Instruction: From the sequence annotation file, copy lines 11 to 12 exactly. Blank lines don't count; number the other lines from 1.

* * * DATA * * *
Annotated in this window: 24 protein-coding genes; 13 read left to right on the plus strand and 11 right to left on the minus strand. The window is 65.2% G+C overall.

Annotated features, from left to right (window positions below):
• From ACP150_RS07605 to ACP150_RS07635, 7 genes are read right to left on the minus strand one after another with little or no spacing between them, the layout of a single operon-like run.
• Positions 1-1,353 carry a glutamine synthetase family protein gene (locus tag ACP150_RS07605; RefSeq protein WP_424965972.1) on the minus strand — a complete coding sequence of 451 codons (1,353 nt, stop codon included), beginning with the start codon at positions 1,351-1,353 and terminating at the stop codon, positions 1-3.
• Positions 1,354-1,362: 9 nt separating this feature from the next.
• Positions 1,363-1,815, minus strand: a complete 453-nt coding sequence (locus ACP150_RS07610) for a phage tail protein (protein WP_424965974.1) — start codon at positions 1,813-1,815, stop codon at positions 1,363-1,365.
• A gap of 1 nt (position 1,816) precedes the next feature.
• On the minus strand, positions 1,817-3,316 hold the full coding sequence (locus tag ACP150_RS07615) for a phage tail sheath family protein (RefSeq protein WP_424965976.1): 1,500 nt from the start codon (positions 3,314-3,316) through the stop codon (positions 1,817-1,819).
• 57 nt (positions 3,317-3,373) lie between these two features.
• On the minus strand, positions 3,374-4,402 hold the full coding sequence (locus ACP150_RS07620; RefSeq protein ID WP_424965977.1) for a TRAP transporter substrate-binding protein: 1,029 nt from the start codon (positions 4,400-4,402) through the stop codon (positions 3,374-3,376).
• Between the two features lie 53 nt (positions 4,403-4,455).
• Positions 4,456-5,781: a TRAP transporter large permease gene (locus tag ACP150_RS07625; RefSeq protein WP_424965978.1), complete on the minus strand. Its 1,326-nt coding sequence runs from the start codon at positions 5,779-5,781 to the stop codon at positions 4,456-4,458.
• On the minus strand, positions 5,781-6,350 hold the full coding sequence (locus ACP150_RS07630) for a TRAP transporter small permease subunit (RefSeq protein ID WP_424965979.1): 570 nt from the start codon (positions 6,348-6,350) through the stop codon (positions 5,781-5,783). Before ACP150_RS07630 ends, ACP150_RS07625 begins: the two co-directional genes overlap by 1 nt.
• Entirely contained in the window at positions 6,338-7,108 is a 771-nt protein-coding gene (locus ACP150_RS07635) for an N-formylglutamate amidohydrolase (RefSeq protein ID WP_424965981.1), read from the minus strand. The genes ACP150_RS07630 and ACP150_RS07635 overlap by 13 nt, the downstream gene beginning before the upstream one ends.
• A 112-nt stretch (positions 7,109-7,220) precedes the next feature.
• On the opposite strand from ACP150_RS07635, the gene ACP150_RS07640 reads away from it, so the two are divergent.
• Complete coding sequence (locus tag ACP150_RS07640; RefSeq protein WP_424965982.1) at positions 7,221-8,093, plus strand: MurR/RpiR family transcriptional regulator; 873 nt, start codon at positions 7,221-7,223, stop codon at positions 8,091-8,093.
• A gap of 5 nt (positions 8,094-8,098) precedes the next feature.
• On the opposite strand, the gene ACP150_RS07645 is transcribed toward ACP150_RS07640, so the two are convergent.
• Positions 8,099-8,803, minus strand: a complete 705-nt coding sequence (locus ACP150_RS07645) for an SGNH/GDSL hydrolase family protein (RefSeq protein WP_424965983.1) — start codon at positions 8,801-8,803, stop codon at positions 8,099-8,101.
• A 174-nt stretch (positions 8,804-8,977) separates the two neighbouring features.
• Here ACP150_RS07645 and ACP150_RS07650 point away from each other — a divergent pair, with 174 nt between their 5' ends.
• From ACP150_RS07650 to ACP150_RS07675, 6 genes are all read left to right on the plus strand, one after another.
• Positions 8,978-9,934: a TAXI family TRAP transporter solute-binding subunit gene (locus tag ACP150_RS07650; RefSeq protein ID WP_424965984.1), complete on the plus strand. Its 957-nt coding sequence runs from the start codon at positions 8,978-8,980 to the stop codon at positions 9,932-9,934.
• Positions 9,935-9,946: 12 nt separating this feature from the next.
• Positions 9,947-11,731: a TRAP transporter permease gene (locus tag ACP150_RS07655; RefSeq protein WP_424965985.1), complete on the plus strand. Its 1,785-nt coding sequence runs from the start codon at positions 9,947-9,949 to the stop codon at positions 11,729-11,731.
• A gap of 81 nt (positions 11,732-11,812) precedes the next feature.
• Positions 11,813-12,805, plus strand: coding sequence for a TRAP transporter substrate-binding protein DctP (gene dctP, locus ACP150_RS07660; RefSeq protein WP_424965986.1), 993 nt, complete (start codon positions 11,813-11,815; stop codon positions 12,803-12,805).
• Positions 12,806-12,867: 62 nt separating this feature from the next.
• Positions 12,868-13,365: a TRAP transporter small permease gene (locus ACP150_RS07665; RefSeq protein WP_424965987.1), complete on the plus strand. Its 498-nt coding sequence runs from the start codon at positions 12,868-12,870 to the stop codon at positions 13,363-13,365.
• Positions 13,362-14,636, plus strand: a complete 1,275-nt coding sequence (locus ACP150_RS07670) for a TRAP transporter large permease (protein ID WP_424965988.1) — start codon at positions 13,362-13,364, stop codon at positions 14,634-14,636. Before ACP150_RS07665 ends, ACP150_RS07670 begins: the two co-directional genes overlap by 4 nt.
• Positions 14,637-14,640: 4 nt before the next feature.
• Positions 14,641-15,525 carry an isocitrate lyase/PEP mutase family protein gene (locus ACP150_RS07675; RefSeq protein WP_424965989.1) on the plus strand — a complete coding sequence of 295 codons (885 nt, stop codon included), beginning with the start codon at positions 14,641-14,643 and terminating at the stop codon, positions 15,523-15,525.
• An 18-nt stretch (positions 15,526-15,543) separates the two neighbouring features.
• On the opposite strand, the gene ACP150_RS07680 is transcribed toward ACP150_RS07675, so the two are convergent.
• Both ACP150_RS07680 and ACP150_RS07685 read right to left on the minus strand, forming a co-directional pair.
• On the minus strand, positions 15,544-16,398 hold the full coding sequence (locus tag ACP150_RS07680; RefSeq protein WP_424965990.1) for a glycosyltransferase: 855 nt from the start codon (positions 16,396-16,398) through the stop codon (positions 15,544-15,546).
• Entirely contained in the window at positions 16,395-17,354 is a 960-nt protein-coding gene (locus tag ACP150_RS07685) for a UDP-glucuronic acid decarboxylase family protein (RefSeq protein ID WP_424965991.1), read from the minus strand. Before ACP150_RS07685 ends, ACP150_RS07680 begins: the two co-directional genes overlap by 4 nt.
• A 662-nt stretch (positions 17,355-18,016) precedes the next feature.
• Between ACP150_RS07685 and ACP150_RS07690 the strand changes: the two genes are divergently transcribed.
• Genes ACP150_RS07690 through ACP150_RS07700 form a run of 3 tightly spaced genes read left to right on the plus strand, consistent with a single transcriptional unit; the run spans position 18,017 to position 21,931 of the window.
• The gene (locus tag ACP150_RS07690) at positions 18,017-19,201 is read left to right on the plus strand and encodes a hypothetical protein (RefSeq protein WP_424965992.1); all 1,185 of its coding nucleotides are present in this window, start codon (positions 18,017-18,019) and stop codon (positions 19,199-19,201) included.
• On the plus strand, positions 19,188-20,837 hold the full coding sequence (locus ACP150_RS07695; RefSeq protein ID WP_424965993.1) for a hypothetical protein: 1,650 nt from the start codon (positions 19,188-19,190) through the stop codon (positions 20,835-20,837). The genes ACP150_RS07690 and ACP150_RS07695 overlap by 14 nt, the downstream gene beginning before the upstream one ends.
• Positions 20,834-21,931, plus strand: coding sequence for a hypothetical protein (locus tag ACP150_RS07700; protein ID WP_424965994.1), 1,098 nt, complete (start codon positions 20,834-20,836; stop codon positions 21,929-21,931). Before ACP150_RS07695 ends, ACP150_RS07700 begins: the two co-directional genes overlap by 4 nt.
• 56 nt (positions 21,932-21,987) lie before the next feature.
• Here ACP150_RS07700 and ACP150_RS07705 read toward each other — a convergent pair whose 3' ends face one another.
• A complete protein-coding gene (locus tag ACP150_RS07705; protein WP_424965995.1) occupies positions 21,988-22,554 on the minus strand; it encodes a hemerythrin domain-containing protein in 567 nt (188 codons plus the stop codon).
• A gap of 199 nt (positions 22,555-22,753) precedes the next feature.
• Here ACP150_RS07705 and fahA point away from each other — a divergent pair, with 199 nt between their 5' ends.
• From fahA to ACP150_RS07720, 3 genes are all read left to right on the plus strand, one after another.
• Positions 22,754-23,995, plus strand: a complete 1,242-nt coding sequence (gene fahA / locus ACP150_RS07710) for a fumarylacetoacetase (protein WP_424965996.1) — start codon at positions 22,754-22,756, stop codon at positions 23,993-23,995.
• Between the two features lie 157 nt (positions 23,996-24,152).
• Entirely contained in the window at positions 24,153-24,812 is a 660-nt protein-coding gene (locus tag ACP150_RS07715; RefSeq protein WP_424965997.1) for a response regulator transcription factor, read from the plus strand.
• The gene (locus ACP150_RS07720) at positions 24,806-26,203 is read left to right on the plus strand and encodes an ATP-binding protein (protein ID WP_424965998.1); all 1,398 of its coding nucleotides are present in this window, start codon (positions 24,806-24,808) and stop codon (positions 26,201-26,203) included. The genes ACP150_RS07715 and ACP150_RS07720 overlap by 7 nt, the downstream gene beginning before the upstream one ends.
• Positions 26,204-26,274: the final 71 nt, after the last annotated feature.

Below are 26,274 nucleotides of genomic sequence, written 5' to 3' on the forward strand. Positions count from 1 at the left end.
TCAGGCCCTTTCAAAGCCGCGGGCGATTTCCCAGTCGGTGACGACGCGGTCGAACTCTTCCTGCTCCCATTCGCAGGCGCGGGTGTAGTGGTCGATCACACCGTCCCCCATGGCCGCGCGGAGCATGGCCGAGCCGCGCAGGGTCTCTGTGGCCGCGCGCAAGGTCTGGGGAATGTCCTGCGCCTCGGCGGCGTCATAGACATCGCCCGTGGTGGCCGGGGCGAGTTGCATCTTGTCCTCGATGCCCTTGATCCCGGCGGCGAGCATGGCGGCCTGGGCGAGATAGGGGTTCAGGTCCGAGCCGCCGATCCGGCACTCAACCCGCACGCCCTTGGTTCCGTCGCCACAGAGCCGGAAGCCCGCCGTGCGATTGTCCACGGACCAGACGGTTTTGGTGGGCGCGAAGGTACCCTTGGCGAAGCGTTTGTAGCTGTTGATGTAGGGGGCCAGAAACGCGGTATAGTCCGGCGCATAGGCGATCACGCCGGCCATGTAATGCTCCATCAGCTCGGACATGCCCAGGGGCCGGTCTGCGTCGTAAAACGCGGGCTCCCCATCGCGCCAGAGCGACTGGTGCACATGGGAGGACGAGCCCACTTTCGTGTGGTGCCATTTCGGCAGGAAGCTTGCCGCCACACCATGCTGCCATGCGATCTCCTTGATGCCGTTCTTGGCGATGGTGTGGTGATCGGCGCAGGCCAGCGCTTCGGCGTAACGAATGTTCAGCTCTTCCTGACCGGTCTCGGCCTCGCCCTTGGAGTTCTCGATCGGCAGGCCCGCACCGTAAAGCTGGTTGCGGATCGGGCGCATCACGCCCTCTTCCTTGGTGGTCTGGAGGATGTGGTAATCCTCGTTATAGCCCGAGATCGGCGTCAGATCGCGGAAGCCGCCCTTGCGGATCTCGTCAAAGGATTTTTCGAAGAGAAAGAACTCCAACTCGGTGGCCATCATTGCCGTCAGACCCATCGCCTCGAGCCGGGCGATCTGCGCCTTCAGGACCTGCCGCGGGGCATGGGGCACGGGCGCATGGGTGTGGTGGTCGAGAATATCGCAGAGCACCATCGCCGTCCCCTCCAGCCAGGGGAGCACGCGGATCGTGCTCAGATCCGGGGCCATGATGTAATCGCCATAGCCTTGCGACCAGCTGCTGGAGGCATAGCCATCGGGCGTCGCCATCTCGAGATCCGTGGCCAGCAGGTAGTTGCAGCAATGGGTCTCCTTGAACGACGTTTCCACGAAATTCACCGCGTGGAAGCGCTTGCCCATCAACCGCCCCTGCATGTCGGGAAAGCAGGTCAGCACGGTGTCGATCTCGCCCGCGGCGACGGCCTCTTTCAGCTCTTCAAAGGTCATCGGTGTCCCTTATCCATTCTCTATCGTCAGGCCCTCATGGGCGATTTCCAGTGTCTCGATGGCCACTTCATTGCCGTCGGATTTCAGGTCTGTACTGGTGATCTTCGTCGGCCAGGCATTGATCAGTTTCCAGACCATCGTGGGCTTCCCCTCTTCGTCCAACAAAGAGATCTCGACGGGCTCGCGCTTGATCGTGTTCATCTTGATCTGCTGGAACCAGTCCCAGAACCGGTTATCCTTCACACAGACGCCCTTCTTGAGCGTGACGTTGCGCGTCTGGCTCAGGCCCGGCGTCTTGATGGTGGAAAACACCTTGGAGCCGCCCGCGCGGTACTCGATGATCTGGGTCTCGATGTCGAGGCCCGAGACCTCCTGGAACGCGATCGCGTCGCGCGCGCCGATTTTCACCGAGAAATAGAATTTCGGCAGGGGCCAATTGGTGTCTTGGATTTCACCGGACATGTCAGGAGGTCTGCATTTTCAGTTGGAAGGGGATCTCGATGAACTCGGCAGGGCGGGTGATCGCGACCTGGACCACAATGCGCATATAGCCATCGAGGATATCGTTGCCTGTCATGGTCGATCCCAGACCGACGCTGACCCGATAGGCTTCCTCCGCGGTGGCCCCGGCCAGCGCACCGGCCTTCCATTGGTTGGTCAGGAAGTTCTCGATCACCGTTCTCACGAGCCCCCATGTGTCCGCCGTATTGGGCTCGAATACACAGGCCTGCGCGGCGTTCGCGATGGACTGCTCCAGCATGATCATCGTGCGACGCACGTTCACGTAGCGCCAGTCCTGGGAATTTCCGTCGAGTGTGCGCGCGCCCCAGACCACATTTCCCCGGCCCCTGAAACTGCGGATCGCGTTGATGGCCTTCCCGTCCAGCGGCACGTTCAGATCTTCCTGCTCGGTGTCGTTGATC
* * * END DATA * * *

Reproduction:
• Between the two features lie 53 nt (positions 4,403-4,455).
• Positions 4,456-5,781: a TRAP transporter large permease gene (locus tag ACP150_RS07625; RefSeq protein WP_424965978.1), complete on the minus strand. Its 1,326-nt coding sequence runs from the start codon at positions 5,779-5,781 to the stop codon at positions 4,456-4,458.